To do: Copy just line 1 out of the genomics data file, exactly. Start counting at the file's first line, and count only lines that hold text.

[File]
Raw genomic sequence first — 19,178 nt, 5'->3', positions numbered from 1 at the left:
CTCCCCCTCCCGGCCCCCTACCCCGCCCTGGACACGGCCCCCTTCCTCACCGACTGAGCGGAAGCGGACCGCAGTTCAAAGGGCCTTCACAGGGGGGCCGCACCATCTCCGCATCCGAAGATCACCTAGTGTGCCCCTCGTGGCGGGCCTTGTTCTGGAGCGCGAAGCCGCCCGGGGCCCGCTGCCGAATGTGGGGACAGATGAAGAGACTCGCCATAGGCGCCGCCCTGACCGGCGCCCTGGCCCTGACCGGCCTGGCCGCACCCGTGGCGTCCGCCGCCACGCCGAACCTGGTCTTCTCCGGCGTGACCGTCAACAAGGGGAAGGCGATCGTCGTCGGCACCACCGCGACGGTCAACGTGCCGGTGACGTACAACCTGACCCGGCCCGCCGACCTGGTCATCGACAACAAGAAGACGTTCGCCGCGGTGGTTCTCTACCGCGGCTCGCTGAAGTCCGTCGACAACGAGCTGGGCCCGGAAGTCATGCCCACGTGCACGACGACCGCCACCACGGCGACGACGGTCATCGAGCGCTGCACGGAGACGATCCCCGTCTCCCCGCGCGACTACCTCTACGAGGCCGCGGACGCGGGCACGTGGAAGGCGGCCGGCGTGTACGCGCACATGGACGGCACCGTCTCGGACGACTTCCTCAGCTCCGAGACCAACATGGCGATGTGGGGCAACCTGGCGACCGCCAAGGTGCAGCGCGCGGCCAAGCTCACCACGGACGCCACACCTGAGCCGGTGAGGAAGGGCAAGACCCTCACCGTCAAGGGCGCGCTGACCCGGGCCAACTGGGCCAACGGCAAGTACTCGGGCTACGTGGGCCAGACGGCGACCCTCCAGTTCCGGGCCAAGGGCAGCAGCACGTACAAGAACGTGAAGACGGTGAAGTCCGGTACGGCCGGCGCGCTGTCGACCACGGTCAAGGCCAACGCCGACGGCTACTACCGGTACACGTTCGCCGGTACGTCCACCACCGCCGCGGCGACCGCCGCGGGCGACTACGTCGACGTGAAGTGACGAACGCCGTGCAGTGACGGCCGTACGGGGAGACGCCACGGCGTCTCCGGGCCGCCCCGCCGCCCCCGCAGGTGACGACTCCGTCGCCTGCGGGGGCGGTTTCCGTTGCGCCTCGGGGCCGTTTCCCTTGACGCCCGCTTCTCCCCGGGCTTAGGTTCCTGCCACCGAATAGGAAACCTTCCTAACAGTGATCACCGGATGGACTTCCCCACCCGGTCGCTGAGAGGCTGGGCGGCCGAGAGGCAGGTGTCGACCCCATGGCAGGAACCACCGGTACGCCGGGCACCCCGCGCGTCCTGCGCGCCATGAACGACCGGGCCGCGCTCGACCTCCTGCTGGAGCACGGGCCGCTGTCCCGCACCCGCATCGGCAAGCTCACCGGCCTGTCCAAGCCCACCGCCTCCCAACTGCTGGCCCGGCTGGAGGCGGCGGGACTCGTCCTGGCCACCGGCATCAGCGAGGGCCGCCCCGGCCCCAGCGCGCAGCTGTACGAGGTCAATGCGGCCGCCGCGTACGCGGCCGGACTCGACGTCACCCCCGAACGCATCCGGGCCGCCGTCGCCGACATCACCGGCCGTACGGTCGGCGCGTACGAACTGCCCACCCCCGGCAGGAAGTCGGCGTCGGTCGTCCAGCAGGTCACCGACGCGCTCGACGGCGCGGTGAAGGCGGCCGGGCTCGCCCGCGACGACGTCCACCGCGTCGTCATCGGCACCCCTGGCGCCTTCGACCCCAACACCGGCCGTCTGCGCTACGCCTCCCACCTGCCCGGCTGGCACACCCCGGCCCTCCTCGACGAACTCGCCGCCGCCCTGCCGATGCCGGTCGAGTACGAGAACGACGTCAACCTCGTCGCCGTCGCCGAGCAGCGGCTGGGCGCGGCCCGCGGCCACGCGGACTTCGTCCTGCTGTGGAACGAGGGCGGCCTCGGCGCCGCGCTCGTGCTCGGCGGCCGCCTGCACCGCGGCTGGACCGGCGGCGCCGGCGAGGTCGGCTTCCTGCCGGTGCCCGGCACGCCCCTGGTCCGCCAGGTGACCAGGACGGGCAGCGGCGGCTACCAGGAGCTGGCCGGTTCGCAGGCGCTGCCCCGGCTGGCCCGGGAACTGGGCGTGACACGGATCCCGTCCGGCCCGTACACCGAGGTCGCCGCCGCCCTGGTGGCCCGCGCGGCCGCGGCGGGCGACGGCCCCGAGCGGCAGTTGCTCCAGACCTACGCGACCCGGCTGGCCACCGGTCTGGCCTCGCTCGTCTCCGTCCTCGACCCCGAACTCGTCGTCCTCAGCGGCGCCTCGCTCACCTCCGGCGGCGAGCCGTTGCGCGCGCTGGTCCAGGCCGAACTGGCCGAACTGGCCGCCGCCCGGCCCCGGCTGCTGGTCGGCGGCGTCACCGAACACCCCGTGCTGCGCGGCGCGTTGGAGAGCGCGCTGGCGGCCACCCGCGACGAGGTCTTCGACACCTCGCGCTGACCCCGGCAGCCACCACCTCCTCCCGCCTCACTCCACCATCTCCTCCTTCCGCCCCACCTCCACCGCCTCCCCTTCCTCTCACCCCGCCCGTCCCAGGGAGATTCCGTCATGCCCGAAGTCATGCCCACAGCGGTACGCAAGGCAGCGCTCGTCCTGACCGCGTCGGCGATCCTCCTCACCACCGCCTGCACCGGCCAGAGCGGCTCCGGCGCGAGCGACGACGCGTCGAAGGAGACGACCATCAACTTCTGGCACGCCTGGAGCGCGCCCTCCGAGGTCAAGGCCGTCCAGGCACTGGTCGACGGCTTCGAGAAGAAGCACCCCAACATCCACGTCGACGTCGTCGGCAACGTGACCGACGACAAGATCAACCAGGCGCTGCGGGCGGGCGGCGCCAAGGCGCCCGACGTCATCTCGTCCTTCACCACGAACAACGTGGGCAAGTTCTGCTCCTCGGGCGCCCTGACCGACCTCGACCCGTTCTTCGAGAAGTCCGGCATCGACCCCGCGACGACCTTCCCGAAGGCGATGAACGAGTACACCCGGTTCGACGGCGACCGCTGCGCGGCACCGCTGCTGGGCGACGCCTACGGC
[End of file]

Raw genomic sequence first — 19,178 nt, 5'->3', positions numbered from 1 at the left: